in ,

Fujiya Avic Autumn 2016: Campfire Audio’s material difference

  • hpfes2016-200TAEC.That’s not a TEAC typo but the patent-pending technology used by Campfire Audio in their Jupiter and Andromeda IEMs in order to widen the Q of each model’s high-frequency balanced armature driver/s. Is this why I consistently hear the latter as airier and more abundant with spatial cues than when listening to the same playlist of Bowie, Eno, Luna, Joanna Newsom and Monolake via the 1st Generation JH Audio Layla via a Sony NW-ZX2 Walkman? Probably. The Andromeda is what I reach for when I want a listening experience that puts pedal to metal and delivers greater associated engine rev.

    Ball’s elevator pitch for his TAEC tech might be: “a supercharger for your high drivers”.

    Via email he elaborates: “Its basically a internal air space that sits right on the drivers output. The volume and shape of the air space will act as an acoustic resonator that extends the high frequency of the dual high drivers we use. This air space is a very tuneable tool and can also be used to attenuate resonance peaks.”

    “Because your HF is extended on both ends of the HF curve this allows me to also let my woofers go all out. Normally you would not want to do this as tuning a IEM is all about a delicate balance of low mid and high frequencies. Too much of one will make for a bad sounding IEM,” he continues.

    As an audio designer, Ball is as diligent as they come. He’s also careful about not throwing fresh findings into everything that he makes. Applying the TAEC resonator to the single BA Orion reportedly made it sound worse.

    In case you were wondering TAEC stands for ‘Tuned Acoustic Expansion Chamber’. It does what it says on the tin.


    With a range of four balanced armature IEM models in the bag and selling (apparently) extremely well, one might think Ball would draw a line under product development, especially in the wake of recent news that his other brand, ALO Audio, has begun shipping the long-awaited Continental v5 portable amplifier and inked a co-branding deal with Westone Audio to include his ALO Reference Super 8 IEM cable inside the box of each pair of W80.

    That Ken Ball also deals in amplification and cables might make him portable audio’s renaissance man. He dresses accordingly – rolled up jeans, crisp branded workwear shirts – and his sense of humour remains dark and self-deprecating throughout our show-based conversations. The tales Ball tells about overcoming or sidestepping manufacturing hurdles and roadblocks would make Jerry Harvey wince.

    At Fujiya Avic’s Autumn headphone festival, Ball and offsider Caleb Rosenau man a table that, at one end, lines up Campfire Audio’s quartet of balanced-armature models: Orion, Nova, Jupiter and Andromeda. Four takes on a BA design, each with their own unique sound signature and appearance.

    Right off the bat, Ball says that his intent is to “make earphones that look as good as they sound”. Machined aluminium enclosures, all made in Oregon, are the order of the day. The design aesthetic is none too masculine and a long way from the ‘chewing gum’ acrylic seen spilling from more of run-of-the-mill manufacturers.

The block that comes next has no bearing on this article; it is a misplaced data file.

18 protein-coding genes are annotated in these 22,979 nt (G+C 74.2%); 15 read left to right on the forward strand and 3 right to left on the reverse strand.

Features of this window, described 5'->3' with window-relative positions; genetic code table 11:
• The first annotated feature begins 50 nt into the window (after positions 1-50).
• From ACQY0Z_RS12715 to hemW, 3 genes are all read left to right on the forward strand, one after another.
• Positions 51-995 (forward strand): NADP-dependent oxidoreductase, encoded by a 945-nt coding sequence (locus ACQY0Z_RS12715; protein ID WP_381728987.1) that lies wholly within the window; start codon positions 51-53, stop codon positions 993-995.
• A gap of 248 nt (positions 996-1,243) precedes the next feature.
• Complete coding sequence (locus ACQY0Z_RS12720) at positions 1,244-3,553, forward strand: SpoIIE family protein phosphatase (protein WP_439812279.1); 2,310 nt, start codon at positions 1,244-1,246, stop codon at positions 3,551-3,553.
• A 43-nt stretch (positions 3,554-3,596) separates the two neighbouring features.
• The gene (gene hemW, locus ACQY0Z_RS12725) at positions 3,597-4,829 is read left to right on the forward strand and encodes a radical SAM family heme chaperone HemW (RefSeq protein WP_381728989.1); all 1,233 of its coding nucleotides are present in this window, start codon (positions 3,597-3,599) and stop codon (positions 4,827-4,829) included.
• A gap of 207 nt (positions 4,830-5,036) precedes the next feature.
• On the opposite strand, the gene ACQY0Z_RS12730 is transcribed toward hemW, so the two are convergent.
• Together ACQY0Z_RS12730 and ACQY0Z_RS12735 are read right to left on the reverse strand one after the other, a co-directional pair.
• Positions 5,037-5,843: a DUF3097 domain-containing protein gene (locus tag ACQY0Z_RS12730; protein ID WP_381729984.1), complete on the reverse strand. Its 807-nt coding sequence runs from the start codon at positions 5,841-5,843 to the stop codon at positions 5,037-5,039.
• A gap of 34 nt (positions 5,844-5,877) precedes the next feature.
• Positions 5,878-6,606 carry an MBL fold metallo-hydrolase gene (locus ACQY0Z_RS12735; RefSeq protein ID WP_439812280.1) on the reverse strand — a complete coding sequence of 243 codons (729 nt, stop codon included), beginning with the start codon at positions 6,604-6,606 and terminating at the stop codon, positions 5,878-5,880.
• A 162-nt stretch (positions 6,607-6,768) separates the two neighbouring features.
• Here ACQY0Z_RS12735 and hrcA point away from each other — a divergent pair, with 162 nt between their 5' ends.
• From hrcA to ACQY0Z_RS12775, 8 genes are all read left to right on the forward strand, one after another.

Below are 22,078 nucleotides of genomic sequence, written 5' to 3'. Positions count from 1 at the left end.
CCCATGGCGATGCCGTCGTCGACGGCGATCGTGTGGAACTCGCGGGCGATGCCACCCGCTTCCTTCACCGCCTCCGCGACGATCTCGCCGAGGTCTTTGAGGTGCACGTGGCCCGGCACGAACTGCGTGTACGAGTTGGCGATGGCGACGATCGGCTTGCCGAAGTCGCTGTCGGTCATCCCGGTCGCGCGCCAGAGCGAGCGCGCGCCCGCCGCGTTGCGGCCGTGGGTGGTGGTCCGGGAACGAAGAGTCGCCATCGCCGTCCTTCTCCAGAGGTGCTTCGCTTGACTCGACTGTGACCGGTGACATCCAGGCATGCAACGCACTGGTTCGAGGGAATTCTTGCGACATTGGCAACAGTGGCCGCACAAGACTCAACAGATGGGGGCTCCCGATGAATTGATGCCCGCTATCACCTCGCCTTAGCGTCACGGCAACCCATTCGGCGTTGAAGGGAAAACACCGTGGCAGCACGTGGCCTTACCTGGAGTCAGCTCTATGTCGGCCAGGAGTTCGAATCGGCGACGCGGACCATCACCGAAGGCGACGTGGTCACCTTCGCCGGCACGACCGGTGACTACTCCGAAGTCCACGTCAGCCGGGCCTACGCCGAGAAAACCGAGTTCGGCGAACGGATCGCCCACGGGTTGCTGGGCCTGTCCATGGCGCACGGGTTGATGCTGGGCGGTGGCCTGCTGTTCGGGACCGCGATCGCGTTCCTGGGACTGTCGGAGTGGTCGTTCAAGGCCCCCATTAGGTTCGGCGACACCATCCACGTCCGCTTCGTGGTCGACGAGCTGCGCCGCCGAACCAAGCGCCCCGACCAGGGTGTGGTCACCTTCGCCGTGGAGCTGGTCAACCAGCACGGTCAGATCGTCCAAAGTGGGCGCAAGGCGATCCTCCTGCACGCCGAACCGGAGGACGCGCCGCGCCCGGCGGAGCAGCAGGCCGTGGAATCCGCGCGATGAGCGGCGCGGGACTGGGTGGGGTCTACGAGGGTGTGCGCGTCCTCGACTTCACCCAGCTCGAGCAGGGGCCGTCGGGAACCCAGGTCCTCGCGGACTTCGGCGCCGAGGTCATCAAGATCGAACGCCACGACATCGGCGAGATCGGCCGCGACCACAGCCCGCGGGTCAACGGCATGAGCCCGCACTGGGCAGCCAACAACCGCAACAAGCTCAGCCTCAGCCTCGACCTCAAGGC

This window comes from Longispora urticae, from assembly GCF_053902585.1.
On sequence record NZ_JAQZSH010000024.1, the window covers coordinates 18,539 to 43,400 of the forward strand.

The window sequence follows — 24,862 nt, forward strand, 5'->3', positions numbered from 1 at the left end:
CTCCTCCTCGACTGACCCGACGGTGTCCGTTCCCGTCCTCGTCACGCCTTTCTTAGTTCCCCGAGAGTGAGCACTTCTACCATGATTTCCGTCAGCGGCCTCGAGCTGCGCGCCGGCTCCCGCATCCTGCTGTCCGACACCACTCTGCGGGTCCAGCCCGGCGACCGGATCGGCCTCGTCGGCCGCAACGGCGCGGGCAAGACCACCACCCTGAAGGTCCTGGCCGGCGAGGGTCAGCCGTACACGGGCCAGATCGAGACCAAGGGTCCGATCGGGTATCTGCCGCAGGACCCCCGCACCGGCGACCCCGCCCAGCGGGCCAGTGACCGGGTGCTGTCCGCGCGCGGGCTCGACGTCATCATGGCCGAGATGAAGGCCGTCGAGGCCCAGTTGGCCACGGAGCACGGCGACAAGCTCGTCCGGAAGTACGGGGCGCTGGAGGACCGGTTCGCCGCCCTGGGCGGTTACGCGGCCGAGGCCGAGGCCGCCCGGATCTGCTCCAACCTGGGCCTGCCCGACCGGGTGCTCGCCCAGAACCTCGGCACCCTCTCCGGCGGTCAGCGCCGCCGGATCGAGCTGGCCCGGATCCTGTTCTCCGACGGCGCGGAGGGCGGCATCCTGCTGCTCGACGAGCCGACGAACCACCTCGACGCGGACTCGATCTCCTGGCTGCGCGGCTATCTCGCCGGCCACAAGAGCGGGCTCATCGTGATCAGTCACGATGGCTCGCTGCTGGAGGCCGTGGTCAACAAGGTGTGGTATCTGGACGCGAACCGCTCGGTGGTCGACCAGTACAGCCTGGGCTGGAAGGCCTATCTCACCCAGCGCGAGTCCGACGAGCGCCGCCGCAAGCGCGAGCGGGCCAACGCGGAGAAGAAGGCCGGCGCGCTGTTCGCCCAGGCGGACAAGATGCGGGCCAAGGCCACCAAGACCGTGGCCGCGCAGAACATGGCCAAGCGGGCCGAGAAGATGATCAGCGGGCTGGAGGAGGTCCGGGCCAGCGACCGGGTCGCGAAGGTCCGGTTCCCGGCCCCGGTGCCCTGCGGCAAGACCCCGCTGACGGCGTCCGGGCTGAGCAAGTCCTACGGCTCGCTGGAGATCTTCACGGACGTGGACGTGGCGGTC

Tokyo’s treat is the official launch of three new Campfire Audio IEMs. As good a time as any then to sit down with Señor Ball and talk materials and why they matter.

    The Lyra II (US$699) puts its predecessor’s 8.5mm beryllium PVD dynamic driver into a new suit of liquid metal alloy. On this, Ball says that the audible changes between v1’s ceramic and v2’s liquid metal are small but both sound markedly better than their acrylic prototypes.

    The copper-toned Dorado (US$999) takes Lyra II’s liquid metal shell and beryllium dynamic driver before adding 2 x BA drivers plus the afore-detailed TAEC resonator. The result is a hybrid design that, to these ears and with the caveat of show conditions, approximates the warm, rich thrill-ride of the FitEar Air.

    What I didn’t expect to hear ace was another newcomer, the Vega, ace the Dorado on presence region ultra-brilliance. The Vega specifies a single diamond-coated dynamic driver and sells for US$1299.

    My pick of the three (and by quite some margin) is the Vega but that comes with a word to the wise: steer your Vega toward high/er quality amplification and avoid upstream electronics that come on as dry/bright. Both the Lyra II and Dorado will likely offer a little more forgiveness in this respect.

    Oh – all three dynamic dancers ship with Campfire Audio’s superior-sounding and less tangle-prone Litz wire. All are PVD finished. All three are preferred by this tech-head over and above the BA models for adding a dollop of creamy wallop to Biosphere’s Microgravity or Kraftwerk’s The Mix, all without washing away the deeper detail dig, especially that effected by the Vega’s slightly more caffeinated lower treble.

    In Tokyo, I likened the fundamental differences in the Andromeda and Vega’s gestalt to that of freshly grated wasabi versus the synthetic paste: the former’s more organic vibe versus the latter’s more overt intensity.

    Our story doesn’t quite end here. Ball has full-sized headphone models waiting in the wings (read: under the table). They too will make use of beryllium- and diamond-coated dynamic drivers and ship in attractive zip-lock carry cases.

    Is there anything Ken Ball can’t – or won’t do – when it comes to making the world of personal audio a more stylish and aurally attractive place?

    Nicely done indeed.

    Further information: Campfire Audio


    Written by John

    John currently lives in Berlin where he creates videos and podcasts for Darko.Audio. He has previously contributed to 6moons, TONEAudio, AudioStream and Stereophile.

    Darko.Audio is a member of EISA.

    Follow John on YouTube or Instagram

    ‘I do!’: MQA, Kripton in wedlock at Fujiya Avic Autumn 2016

    Not your Father’s Sony Corporation